Indexed on: 29 May '01Published on: 29 May '01Published in: Journal of clinical microbiology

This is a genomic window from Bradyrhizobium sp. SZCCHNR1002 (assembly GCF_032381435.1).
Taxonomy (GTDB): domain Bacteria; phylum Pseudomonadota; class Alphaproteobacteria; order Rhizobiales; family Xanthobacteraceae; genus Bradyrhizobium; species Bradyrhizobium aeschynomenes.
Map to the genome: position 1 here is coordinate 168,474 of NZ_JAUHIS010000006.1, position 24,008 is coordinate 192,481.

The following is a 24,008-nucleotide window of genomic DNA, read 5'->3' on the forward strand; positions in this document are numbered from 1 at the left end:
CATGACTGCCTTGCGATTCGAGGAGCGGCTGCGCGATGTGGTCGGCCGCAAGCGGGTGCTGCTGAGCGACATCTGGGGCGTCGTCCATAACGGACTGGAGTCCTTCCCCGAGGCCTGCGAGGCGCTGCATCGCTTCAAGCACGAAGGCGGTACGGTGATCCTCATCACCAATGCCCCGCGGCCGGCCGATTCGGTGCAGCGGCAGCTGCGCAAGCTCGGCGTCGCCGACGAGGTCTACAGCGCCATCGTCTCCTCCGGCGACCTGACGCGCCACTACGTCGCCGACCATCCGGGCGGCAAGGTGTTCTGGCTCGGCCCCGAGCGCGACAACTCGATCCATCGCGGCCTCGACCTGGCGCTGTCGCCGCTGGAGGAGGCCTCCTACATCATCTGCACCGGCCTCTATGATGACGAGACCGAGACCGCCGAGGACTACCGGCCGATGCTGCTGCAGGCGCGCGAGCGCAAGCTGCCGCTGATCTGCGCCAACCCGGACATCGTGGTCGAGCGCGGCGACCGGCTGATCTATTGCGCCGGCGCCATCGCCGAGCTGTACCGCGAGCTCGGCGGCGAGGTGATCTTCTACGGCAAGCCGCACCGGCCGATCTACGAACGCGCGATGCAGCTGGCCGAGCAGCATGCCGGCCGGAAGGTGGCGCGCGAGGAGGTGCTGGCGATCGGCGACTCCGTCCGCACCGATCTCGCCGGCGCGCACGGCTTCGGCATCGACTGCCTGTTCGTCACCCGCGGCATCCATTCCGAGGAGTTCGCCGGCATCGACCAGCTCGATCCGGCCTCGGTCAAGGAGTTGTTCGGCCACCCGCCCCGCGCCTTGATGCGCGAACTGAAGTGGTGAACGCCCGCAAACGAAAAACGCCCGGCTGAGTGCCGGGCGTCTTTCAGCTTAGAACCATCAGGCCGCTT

Both Staphylococcus epidermidis and Staphylococcus aureus are important causes of infections associated with catheters and other medical devices. It has recently been shown that not only S. epidermidis but also S. aureus can produce slime and carries the ica operon responsible for slime production. In the operon, coexpression of icaA and icaD is required for full slime synthesis. In this study, the presence of icaA and icaD was determined in a collection of 91 staphylococcal (68 S. epidermidis and 23 S. aureus) strains from intravenous catheter-associated infections, in 10 strains from the skin and mucosa of healthy volunteers, and in two reference strains by a PCR method. Slime-forming ability was tested on Congo red agar plates; 49% of S. epidermidis strains from catheters and, surprisingly, 61% of S. aureus strains were icaA and icaD positive and slime forming. All the saprophytic strains turned out to be negative for both icaA and icaD and also non-slime forming. Two S. aureus and one S. epidermidis strain from catheters, detected as icaA and icaD positive by PCR analysis and as slime forming (black colonies) at 24 h on Congo red agar, at 48 h exhibited tiny red spikes at the center of black colonies. The onset of these variants could not be ascribed to a mutagenic potential of Congo red, which, in the Ames test, was devoid of mutagenicity. PCR analysis showed that these red variants were negative for both icaA and icaD and even lacking the entire icaADBC operon. The data reported indicate an important role of ica genes as a virulence marker in staphylococcal infections from intravenous catheters.